The murder of a 24-year-old woman in Shenzhen has netizens wondering about the safety and future of ride-hailing apps in China.
A teacher surnamed Zhong booked a ride back to her dorm on Monday evening using a car-hailing app. However, by 10:15 p.m. that night, she hadn’t shown up, her dormmates tried calling her, but her phone was off, China Daily reports. Her worried husband tried to call the driver she had left with, but once again, there was no answer. So he called police instead.
By the next morning, Shenzhen police were able to track down the vehicle that Zhong had last been riding in and arrested the 24-year-old driver surnamed Pan. He confessed to police that on Monday evening, at around 9 p.m., he had picked up Zhong and drove her to an isolated area. Once there, he threatened her with a knife, robbed her and killed her.
While police did not name what ride-hailing app Pan was a driver for, local media reported that is was Didi Chuxing, China’s leading car-hailing service. On Weibo, the company confirmed reports that Pan was registered as one of their drivers; however, they added that the license plate on his car that night was different from the one that was registered with the company.
Since Tuesday, debate on Weibo has raged about how much Didi is to blame for Zhong’s tragic murder. Many netizens say that following the incident, they are swearing off using the service until the company puts stricter screening protocols in place.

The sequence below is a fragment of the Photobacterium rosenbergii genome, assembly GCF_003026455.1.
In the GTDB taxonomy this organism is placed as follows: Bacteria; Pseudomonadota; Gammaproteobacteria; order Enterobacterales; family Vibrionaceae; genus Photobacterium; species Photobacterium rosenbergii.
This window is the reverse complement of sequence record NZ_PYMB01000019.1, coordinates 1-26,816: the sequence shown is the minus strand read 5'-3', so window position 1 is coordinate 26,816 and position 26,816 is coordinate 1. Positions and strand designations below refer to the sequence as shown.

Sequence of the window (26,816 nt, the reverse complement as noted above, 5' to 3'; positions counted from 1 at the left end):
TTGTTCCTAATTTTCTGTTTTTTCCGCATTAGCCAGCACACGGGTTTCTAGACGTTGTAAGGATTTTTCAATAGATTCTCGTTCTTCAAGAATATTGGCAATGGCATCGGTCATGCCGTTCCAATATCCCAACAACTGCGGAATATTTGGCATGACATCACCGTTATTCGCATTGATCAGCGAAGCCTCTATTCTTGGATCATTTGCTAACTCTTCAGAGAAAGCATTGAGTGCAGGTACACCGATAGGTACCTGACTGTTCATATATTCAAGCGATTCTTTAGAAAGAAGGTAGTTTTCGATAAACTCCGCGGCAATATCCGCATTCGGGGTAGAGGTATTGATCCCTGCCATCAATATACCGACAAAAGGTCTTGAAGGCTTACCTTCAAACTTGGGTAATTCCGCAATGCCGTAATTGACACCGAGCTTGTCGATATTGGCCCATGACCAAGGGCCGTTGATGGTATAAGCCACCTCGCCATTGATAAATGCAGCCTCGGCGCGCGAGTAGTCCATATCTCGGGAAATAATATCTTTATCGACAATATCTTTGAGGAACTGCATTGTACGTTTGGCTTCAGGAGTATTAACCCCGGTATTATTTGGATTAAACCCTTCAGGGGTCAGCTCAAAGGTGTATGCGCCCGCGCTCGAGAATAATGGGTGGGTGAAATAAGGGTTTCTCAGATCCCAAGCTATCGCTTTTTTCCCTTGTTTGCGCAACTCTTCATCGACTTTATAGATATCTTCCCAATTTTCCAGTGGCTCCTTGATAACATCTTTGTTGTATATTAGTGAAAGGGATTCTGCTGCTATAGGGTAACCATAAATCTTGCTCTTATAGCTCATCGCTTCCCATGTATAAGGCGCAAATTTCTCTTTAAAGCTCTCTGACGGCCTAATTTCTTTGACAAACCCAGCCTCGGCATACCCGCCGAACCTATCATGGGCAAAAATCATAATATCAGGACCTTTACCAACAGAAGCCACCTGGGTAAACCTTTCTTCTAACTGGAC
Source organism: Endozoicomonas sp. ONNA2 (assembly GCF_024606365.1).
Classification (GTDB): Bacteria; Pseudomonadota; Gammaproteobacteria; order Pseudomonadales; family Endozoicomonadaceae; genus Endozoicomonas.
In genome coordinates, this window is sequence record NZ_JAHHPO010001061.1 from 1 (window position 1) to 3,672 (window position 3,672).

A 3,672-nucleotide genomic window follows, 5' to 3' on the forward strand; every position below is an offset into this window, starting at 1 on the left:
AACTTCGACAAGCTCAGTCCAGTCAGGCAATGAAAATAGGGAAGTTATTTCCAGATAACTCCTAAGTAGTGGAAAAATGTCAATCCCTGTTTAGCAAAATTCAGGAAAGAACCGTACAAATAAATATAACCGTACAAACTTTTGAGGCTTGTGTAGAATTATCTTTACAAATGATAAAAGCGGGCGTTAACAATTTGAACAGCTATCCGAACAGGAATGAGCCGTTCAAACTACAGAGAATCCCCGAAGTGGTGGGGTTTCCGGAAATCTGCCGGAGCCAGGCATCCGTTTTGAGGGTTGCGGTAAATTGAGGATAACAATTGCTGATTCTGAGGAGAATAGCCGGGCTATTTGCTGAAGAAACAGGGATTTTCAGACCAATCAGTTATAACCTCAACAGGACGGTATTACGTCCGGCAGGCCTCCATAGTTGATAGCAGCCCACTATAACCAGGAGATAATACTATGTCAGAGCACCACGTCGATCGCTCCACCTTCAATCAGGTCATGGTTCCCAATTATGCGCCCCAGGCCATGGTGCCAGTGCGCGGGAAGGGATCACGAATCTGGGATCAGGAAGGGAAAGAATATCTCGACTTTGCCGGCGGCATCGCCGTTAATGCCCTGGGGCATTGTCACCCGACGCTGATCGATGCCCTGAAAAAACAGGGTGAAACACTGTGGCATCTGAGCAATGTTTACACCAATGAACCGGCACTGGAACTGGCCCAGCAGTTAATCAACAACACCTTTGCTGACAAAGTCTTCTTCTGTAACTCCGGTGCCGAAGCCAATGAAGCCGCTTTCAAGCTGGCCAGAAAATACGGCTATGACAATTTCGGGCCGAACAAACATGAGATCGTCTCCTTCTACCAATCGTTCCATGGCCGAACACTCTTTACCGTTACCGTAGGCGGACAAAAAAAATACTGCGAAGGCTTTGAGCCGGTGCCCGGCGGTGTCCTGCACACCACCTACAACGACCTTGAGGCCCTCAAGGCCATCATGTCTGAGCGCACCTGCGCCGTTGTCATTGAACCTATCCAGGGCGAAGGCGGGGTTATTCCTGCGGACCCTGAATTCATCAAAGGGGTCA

“The whole registration and evaluation process is a concern for users,” said one Weibo user, via Sixth Tone. “I think we are sacrificing our lives when we use Didi’s service.”
Meanwhile, others speculate that the government will use this crime as an excuse to clamp down on car-hailing apps, which are constantly growing and displacing traditional taxis. This has led to strikes and protests in cities across China by angry cab drivers. While American-owned Uber has often been pressured by Chinese authorities, Didi has been left relatively untouched to grow into a thriving company that is worth at least $20 billion.
Still, this isn’t the first crime committed by a Didi driver, in an effort to get the company to tighten up its security protocols, the Shenzhen government released a report in March, stating that 1,425 drivers working for online platforms had a history of drug abuse, and 1,662 had serious criminal records. In April, Didi fired an undisclosed number of drivers because of their history with drugs and criminal records.
Last year, an Uber driver in Chengdu was arrested for robbing and molesting a female passenger. A couple of months before, a 21-year-old woman in Guangzhou was picked up after a night out, taken to a hotel room and raped. However, she wasn’t able to recall what car app she had used. In March of this year, a Didi driver in Wuhan was sentenced to eight years in prison for raping and robbing a female passenger.
However, this murder also comes at a particularly sensitive time. The hottest topic of discussion on Chinese social media last month was the violent attack and near-kidnapping of a woman at a Beijing hotel. Since then, videos have gone viral showing women standing up for themselves…
In the elevator:
On the bus:
And on the street: